|Traffic flow: Red-not good, Yellow-slow, Green-OK (16.51 Feb 21st)|
As approved, [planning] condition 3 stated that for two years following completion of the stadium, subject to the completion of specific improvement works to Wembley Park Station and construction of roads known as Estate Access Corridor and Stadium Access Corridor, the number of major sporting events held at the stadium in any one year was restricted to no more than 22 (to exclude European Cup and World Cup events where England/UK is the host nation), and the number of major non-sporting events to 15. After this, additional events over and above this were permitted subject to the number of spectators being limited to the capacity of the lower and middle tiers of the stadium.A glance at the consultation page LINK now shows that opposition is building. Most of the objections centre on the impact on the quality of life of nearby residents of increased number of events and capacity in terms of traffic density and pollution, crowded buses, overground and tube lines - basically a curtailment of residents' freedom to move easily around their own area. A particular concern is congestion between Forty Lane/Wembley Park, Wembley Hill Road and Wembley High Road where traffic often grinds to a halt. Other concerns are over littering and the alleged anti-social behaviour of Spurs fans. In answer to the suggestion that 'you have chosen to live near a major international stadium - it goes with the territory' residents respond that they acknowledge the contribution the stadium makes to the vitality of the area, a reasonable amount of disruption is to be expected but that these proposals go too far and breach undertakings previously given.
The proposal would allow for up to an additional 31 major sporting Tottenham Hotspur Football Club (THFC) events between 1 August 2017 and 31 July 2018. A major event (which may or may not include THFC) would be considered to be an event in the stadium bowl with a capacity in excess of 10,000 people
I sense that there are wider concerns underpinning some of the objections. Residents feel out of control of the development of their locality and, moreover, that when they do express a view they are ignored. Residents are pitted against an alliance of the Football Association, anxious to maximise income to pay off the costs of the new Wembley Stadium, Spurs keen to finance their new stadium, US owned Quintain wanting to maximise profit from what increasingly looks like speculative and unfettered development and Brent Council wanting to maximise income to make up for the local government cuts imposed by central government.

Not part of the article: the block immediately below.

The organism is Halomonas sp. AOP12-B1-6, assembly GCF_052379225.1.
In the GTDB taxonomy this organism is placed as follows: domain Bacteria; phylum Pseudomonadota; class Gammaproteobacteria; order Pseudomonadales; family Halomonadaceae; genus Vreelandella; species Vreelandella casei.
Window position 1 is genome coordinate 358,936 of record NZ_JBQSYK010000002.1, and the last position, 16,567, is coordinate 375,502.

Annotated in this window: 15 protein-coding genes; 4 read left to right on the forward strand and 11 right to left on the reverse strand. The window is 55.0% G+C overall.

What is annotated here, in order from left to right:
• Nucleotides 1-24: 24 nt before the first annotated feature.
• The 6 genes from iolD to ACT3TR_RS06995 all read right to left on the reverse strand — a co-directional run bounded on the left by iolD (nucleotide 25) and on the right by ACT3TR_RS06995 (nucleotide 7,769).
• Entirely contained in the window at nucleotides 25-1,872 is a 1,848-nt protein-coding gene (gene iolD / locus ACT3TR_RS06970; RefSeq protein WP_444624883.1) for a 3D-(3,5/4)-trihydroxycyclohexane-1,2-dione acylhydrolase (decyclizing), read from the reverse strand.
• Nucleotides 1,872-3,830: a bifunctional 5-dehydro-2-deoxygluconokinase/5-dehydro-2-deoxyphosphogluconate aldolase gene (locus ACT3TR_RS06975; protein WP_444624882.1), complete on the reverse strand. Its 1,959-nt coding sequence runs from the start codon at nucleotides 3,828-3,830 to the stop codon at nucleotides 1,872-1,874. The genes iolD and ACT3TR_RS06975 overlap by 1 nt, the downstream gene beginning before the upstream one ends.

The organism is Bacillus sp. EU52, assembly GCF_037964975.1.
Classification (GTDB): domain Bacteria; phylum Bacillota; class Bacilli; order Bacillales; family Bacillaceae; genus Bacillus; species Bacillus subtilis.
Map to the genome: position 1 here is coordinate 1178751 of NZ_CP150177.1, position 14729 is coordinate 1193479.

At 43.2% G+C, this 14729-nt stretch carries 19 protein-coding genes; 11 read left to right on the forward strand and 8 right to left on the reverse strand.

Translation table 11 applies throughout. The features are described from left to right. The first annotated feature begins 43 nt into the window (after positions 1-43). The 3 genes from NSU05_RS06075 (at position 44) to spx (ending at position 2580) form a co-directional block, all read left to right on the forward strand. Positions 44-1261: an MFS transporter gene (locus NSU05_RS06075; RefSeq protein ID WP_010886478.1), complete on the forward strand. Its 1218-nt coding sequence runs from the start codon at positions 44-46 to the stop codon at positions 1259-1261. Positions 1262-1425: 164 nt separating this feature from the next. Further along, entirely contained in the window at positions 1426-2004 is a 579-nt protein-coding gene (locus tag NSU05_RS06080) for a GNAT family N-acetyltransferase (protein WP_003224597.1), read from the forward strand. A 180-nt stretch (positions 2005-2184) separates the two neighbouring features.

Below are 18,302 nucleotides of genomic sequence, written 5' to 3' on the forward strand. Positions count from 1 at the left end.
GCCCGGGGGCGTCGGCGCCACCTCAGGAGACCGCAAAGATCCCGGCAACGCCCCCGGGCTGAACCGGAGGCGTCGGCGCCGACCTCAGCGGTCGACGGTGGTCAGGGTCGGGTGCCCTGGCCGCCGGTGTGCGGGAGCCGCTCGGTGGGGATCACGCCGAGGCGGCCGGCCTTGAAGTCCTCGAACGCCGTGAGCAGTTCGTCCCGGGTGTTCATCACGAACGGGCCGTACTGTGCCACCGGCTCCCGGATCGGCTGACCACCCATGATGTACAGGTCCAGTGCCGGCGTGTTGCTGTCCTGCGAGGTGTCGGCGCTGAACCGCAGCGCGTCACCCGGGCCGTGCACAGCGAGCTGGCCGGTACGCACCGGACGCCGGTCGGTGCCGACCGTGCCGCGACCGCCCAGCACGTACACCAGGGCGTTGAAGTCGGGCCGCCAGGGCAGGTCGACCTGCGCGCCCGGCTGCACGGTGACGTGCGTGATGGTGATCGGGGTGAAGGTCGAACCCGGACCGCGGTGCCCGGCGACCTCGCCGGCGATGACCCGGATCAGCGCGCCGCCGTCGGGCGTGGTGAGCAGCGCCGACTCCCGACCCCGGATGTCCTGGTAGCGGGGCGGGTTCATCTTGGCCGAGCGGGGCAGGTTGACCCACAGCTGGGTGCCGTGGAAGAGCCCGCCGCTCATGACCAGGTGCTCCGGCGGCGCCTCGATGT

Brent Council fails to champion the needs and interests of local residents and instead is an ally of the football and developer 'big boys'. This was not helped recently when Muhammed Butt, leader of Brent Council, and Sadiq Khan, Mayor of London, took part in Quintain's public relations blitz over the Tivi private rent build at Wembley Park - ignoring the fact that the apartments are in no way affordable to local people.
How can the Council make balanced decisions on behalf of residents if they are firmly in the arms of Spurs, the FA and Quintain? How can Sadiq Khan make balanced decisions using his call-in powers over major developments?
I publish below just one of the contributions to the consultation site. Consultation closes on March 2nd 2017.
Then of course there is the expectaion that Chelsea will follow Tottenham at Wembley - the precedent will have been set.1. There is already substantial disruption to the area surrounding Wembley Stadium caused by the large numbers of people that descend on the area, especially during football matches. It stands to reason that almost doubling the number of events would result in a substantial INCREASE in disruption to the immediate and surrounding areas.
2. When football events are held at Wembley Stadium, fans do not respect the area, local shopkeepers or residents, leaving the area considerably dirty with excessive littering that isn't cleared up for several days following any event.